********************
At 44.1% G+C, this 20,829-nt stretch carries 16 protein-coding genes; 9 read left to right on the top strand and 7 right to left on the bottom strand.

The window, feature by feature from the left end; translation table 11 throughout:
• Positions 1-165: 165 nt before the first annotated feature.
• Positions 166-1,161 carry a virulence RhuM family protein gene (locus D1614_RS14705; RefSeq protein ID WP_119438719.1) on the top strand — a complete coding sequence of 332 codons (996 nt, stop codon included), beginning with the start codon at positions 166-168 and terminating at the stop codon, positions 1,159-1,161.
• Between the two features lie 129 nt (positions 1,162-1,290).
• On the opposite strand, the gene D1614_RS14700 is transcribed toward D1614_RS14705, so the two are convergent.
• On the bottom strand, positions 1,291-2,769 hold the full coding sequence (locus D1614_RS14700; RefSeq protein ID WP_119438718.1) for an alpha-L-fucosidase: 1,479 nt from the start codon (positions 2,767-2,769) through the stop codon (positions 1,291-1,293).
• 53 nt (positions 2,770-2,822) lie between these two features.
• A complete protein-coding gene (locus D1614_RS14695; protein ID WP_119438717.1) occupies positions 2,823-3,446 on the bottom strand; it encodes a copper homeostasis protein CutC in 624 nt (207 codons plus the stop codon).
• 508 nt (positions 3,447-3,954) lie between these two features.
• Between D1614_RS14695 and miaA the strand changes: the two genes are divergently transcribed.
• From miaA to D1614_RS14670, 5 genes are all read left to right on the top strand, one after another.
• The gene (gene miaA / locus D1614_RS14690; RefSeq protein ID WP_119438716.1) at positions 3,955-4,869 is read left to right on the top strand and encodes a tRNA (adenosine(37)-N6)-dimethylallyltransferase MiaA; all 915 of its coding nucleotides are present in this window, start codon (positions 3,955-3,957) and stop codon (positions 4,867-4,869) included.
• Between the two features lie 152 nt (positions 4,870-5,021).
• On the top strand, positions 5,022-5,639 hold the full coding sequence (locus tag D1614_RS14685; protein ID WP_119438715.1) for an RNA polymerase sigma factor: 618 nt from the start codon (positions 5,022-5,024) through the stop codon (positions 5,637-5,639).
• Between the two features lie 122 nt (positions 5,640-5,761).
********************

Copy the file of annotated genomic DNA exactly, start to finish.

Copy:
At 44.1% G+C, this 20,829-nt stretch carries 16 protein-coding genes; 9 read left to right on the top strand and 7 right to left on the bottom strand.

The window, feature by feature from the left end; translation table 11 throughout:
• Positions 1-165: 165 nt before the first annotated feature.
• Positions 166-1,161 carry a virulence RhuM family protein gene (locus D1614_RS14705; RefSeq protein ID WP_119438719.1) on the top strand — a complete coding sequence of 332 codons (996 nt, stop codon included), beginning with the start codon at positions 166-168 and terminating at the stop codon, positions 1,159-1,161.
• Between the two features lie 129 nt (positions 1,162-1,290).
• On the opposite strand, the gene D1614_RS14700 is transcribed toward D1614_RS14705, so the two are convergent.
• On the bottom strand, positions 1,291-2,769 hold the full coding sequence (locus D1614_RS14700; RefSeq protein ID WP_119438718.1) for an alpha-L-fucosidase: 1,479 nt from the start codon (positions 2,767-2,769) through the stop codon (positions 1,291-1,293).
• 53 nt (positions 2,770-2,822) lie between these two features.
• A complete protein-coding gene (locus D1614_RS14695; protein ID WP_119438717.1) occupies positions 2,823-3,446 on the bottom strand; it encodes a copper homeostasis protein CutC in 624 nt (207 codons plus the stop codon).
• 508 nt (positions 3,447-3,954) lie between these two features.
• Between D1614_RS14695 and miaA the strand changes: the two genes are divergently transcribed.
• From miaA to D1614_RS14670, 5 genes are all read left to right on the top strand, one after another.
• The gene (gene miaA / locus D1614_RS14690; RefSeq protein ID WP_119438716.1) at positions 3,955-4,869 is read left to right on the top strand and encodes a tRNA (adenosine(37)-N6)-dimethylallyltransferase MiaA; all 915 of its coding nucleotides are present in this window, start codon (positions 3,955-3,957) and stop codon (positions 4,867-4,869) included.
• Between the two features lie 152 nt (positions 4,870-5,021).
• On the top strand, positions 5,022-5,639 hold the full coding sequence (locus tag D1614_RS14685; protein ID WP_119438715.1) for an RNA polymerase sigma factor: 618 nt from the start codon (positions 5,022-5,024) through the stop codon (positions 5,637-5,639).
• Between the two features lie 122 nt (positions 5,640-5,761).